In a sense, Lukas Podolski, Santi Cazorla and Theo Walcott are just starting their seasons. It would have been unthinkable this time last year to imagine that those three would have had such a marginal role in an Arsenal side that tops the Premier League table. Cazorla has struggled to find the imperious form he showed last year thus far, for a number of reasons. The Confederations Cup and an early season injury have arrested his rhythm. He didn’t really have a pre season to speak of, which is important for a player for reasons beyond simple physical fitness.
Cazorla has, I think, struggled also due to Theo Walcott’s absence. Walcott brings a kind of structure to Arsenal’s midfield chaos. With Theo absent, Arsenal’s midfield took on a kind of liquid blur, with four central midfielders constantly interchanging. This suits more ‘kinetic’ types, such as Wilshere, Ramsey and Rosicky, who boast a more all action style. I believe Cazorla is at his best drifting in from the left, but I think he needs some kind of structure to work with to maximise his artistry. Without Walcott (or a player like him, such as Gnabry or Chamberlain), there’s a sense that others are stepping on Santi’s toes.
It reminds me a little of that Simpsons episode with Hank Scorpio. Marge becomes despondent and depressed living in a house where cutting edge technology takes care of all the housework for her. The presence of Walcott makes the roles of the midfield more defined as he relies on service rather than interplay. You always know roughly where Walcott will be at any one time. According to @squawka he spent 22% of the match against West Ham inside their penalty area.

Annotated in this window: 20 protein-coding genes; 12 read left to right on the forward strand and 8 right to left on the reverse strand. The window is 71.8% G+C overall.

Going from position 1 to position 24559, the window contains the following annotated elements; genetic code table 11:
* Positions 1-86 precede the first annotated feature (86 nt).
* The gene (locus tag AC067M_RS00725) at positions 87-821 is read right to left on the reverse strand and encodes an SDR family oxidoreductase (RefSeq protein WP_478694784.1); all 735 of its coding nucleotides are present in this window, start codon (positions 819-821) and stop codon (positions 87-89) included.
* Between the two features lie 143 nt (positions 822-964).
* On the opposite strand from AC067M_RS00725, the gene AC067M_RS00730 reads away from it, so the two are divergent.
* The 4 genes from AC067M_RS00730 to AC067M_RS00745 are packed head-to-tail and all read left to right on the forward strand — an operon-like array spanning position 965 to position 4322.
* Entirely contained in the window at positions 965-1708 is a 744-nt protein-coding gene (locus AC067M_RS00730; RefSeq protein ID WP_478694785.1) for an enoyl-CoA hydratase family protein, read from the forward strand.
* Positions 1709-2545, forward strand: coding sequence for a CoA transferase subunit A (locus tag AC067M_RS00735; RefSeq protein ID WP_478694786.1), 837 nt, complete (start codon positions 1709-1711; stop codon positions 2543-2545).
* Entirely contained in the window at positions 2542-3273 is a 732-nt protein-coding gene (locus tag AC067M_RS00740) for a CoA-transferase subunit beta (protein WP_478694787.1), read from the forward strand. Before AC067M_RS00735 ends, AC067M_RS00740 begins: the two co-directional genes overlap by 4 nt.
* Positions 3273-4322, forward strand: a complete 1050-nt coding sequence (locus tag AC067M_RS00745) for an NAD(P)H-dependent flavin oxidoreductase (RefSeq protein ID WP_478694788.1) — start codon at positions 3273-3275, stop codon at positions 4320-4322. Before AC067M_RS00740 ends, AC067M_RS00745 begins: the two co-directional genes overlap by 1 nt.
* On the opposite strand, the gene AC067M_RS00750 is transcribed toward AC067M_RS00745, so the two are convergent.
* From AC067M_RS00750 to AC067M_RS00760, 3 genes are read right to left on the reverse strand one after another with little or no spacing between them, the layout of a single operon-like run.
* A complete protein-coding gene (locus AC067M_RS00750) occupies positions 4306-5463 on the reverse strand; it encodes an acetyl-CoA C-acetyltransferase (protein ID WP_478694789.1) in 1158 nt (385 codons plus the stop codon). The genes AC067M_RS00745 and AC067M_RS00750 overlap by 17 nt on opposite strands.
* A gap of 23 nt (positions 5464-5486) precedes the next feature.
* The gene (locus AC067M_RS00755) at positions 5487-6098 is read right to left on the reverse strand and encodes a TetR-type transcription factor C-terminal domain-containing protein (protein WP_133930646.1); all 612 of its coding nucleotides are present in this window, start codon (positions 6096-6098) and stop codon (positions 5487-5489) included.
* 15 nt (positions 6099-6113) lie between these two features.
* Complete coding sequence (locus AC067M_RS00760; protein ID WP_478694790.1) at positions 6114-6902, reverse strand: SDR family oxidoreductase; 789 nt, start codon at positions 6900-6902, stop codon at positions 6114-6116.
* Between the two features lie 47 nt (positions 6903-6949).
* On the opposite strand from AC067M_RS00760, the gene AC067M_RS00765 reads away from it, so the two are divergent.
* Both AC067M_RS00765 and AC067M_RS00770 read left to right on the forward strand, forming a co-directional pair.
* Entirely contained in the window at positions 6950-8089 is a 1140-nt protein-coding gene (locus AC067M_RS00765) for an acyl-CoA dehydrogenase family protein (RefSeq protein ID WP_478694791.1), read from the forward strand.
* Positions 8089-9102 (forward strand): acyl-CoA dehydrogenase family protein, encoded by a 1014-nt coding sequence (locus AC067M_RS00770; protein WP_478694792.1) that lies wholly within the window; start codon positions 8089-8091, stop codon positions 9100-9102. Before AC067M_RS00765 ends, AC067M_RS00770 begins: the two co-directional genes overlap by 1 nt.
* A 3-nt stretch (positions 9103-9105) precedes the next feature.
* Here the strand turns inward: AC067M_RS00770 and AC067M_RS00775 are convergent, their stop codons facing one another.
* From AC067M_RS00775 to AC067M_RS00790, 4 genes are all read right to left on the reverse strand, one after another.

Walcott’s return to the starting line up also limits the need for Aaron Ramsey to burst into the penalty area, which goes some way to explaining why his goals have dried up. One of the most trouser troubling prospects of Özil’s signing was the anticipation of he and Santi linking up. It hasn’t really happened as yet in Arsenal’s totally interchangeable midfield. Without Walcott, Özil has been required on the right hand side, further away from Cazorla.
With Theo taking care of the right flank, Özil can play more centrally. There were examples against West Ham of Özil and Cazorla swapping positions more readily, with the German tucking into the left when Cazorla wandered in field. (This time, Wenger was comfortable enough with Cazorla’s performance to substitute Özil before full time, rather than Santi). Essentially, Walcott is a kind of anchor that allows Santi to soar. He brings structure to the anarchy, like a good bass player, allowing Cazorla and Özil to swap between lead and rhythm.